Lea Michele: Grieving Publicly

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In 2009, a groundbreaking musical television drama premiered on FOX and quickly captured the attention of millions. This new show, “Glee”, attracted many viewers and sparked the formation of a very passionate audience. It was, for all intents and purposes, a phenomenon. At the center of this phenomenon was the star of the show, Lea Michele. Michele, a petite brunette Broadway actress with a large voice, rose to star status practically overnight. Over the next few years, “Glee” gained a ton of momentum, pushing Lea Michele to the top of the Hollywood food chain. She has been on the cover of almost every major magazine, performed at the Super Bowl, and even met President Obama.

Everything came to a crashing halt this past summer, however, when Lea’s co-star and real life lover Cory Monteith was found dead in a Vancouver hotel room. It was widely known that the actor had previously suffered from a drug addiction, and soon it became clear that this was the cause of his death. Once again Lea was at the center of a media circus, but this time for the wrong reasons. Of course people lose their loved ones to this kind of tragedy all the time, but Lea was – and still is – in a particularly interesting position because of her status as a public figure. Glee is an extraordinarily popular show, and Lea is arguably the most recognizable cast member, so when Monteith was reported dead all eyes were on Lea. For months now, fans have been following her every (public) move and watching her grieving process unfold in front of millions of people. I would like to take a closer look at Lea Michele’s social media presence, particularly with Twitter, and examine how she has been handling such a delicate situation on such a public forum.

In my opinion, celebrities’ social media profiles are essentially just another branch of their personal “brand”.  These public figures have been assigned, or self-assigned, a particular narrative and identity that they must perform publicly. Sarah Banet-Weiser describes this process of self-branding as “a practice deployed by individuals to communicate personal values, ideas, and beliefs using strategies and logic from commercial brand culture”. Individuals, she argues, are marketing themselves in the same way that companies try to market their products. This is even more prevalent for celebrities, whose careers in part depend on their public personas. Social media sites like Twitter are excellent for self-branding because they can reach a lot of people, and because it feels more authentic than when they are smiling for the paparazzi or giving interviews.

In the case of Lea Michele’s Twitter page, it is very much aligned with another, larger brand: “Glee”. The latter has positioned itself as a social media-friendly show, and it has a large presence on Twitter. As a result, cast members like Lea are very active on the site and use it to interact not only with each other but also with thousands of “gleeks” from around the world. This is just a surface association, though. If you were to go back and look at Lea’s tweets throughout the past few years, you would see that there is a strategic effort to represent herself the same way “Glee” has represented her. Glee has hailed itself as the go-to show for upbeat, relatable stories about “underdogs” finding their inner beauty and strength. As a result, Lea Michele has also been painted as someone who exudes confidence and optimism, and this is definitely reflected in her Twitter activity. The actress’ tweets largely consist of updates regarding the show, as well as bubbly “good morning/evening/night” salutations, and inspirational messages, all of which are in line with the messages being promoted and perpetuated on her show.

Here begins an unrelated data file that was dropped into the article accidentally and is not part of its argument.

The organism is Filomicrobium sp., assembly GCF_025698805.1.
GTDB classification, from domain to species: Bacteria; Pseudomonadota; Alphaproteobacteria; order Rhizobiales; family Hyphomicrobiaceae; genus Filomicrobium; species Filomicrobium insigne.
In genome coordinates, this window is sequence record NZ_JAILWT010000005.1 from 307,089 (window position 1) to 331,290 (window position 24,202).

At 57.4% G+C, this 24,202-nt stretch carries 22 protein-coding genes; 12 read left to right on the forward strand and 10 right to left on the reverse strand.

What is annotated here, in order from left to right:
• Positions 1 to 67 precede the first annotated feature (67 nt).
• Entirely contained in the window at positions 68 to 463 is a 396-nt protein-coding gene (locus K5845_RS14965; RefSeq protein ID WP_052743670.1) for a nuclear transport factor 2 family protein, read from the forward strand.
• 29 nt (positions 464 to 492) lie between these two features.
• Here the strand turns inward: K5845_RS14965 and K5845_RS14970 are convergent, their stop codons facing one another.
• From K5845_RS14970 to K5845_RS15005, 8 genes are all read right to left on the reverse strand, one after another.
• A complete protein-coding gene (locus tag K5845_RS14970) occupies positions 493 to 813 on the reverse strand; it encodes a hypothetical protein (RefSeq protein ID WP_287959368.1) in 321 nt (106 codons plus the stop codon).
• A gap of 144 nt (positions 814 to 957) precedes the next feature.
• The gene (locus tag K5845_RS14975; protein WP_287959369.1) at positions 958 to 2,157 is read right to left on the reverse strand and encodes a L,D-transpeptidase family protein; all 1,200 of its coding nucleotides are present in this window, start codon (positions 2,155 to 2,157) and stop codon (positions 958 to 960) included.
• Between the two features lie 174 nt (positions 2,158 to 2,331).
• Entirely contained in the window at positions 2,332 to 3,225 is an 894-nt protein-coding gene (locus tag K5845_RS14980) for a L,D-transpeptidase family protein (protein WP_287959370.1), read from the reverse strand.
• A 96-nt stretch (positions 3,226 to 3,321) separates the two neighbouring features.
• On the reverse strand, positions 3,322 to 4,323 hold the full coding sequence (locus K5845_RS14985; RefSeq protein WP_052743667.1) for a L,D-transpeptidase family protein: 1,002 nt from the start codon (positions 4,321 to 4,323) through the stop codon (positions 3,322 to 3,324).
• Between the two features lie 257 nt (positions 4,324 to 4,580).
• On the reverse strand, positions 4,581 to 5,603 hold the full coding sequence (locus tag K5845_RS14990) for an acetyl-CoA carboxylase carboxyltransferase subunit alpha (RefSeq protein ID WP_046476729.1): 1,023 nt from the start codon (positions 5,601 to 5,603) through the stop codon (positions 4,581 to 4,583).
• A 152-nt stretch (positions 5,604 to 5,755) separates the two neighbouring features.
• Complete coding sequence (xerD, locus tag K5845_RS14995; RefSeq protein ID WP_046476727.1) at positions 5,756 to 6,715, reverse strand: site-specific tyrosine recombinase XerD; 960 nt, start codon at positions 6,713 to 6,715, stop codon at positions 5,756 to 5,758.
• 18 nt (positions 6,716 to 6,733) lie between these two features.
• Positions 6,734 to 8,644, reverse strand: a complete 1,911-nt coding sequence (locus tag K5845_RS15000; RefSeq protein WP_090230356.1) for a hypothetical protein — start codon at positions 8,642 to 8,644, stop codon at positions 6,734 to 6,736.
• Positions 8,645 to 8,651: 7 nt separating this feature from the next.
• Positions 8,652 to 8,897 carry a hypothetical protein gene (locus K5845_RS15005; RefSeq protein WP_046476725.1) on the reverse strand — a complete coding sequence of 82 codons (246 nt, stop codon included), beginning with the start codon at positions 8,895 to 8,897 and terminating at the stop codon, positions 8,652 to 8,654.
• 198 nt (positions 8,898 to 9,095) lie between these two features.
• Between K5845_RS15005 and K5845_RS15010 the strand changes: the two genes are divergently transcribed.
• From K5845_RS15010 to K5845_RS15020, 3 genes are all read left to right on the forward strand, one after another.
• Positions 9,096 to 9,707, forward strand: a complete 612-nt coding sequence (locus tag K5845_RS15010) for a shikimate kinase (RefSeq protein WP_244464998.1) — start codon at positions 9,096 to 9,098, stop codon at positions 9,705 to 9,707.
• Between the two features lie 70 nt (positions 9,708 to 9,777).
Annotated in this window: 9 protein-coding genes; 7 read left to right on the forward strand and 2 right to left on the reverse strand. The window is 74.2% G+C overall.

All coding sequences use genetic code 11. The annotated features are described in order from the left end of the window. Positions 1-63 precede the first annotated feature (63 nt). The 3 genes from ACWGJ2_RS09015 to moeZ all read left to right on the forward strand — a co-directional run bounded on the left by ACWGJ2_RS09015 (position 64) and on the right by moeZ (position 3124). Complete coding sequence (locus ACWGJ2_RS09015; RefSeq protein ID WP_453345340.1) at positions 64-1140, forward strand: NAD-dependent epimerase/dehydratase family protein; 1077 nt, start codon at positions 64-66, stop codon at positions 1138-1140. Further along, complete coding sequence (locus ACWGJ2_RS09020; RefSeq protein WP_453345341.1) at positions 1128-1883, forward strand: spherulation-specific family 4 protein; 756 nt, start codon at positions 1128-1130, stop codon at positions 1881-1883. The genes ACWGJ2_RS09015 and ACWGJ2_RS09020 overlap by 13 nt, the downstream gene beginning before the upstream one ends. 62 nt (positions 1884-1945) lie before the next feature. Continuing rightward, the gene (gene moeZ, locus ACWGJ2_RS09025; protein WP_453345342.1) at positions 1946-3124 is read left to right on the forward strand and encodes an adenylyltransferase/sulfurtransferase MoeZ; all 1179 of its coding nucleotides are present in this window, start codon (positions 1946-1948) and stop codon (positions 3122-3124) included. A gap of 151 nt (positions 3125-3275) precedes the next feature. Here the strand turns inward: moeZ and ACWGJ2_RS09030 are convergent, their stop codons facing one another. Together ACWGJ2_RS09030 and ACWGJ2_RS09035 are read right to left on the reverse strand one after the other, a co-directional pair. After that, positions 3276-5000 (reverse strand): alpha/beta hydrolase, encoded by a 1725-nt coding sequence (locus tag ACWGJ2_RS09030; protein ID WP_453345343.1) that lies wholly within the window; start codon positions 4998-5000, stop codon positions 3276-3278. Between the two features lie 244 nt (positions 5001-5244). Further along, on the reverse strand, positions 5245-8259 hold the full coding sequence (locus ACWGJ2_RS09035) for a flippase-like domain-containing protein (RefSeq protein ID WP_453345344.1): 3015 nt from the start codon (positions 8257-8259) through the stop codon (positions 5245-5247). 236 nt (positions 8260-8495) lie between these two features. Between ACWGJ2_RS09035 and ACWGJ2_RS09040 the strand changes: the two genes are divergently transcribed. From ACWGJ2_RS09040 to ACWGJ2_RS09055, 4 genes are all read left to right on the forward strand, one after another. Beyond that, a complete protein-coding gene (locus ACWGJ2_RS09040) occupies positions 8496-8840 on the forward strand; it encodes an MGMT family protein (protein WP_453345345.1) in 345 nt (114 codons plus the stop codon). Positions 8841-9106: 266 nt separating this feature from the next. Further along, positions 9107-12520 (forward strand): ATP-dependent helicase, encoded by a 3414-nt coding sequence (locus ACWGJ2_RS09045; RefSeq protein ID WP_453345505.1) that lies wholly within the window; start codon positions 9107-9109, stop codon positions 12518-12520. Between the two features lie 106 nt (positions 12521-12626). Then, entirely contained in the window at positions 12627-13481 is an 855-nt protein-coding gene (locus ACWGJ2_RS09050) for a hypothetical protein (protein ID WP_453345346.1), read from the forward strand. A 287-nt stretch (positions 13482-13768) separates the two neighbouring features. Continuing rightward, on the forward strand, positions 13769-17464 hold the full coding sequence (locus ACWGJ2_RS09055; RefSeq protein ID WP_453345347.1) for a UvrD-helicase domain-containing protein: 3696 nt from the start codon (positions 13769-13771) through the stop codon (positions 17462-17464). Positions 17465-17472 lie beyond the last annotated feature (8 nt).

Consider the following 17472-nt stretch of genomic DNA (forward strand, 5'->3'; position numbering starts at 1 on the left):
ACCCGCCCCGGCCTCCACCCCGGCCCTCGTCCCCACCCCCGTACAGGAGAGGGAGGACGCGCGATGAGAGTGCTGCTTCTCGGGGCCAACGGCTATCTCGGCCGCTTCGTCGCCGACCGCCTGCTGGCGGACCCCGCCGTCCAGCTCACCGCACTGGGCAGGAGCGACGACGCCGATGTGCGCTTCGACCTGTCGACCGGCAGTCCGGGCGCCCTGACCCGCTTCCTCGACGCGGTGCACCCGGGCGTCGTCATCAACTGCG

As Zizi Papacharissi points out, these performances of the self are only done for the viewing and consumption of others. Twitter users, she argues, employ theatrical tactics and rely on “practiced” behaviors to create a consistent and authentic narrative about themselves that they can share with the rest of the world. In Lea’s situation, because of her association with a popular television show and her star status, this narrative has to be even more carefully constructed. This became especially important in the past few months since July 14th, when Lea’s boyfriend and co-star was found dead of an apparent drug overdose. In the weeks following his death, many people were curious about how Lea would respond to the news publicly. The entire world was waiting to watch her grieve.

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As I’m sure many people had suspected, Lea’s social media activity in the wake of such a tragedy did not stray from her usual communication style. On July 29, only a couple weeks after Cory Monteith’s death, Lea posted a short but sweet thank you message to her fans, along with a picture of she and him in front of a sunset. As Marwick and boyd said, celebrity is a “practice”, and Twitter is merely another platform on which celebrities can self-represent and put their personal “brand” on display. Lea Michele’s Twitter profile is an extension of her celebrity image, and her image is one of positivity. Even when she experienced what was no doubt a terrible loss, her performance on twitter remained consistent with her brand.



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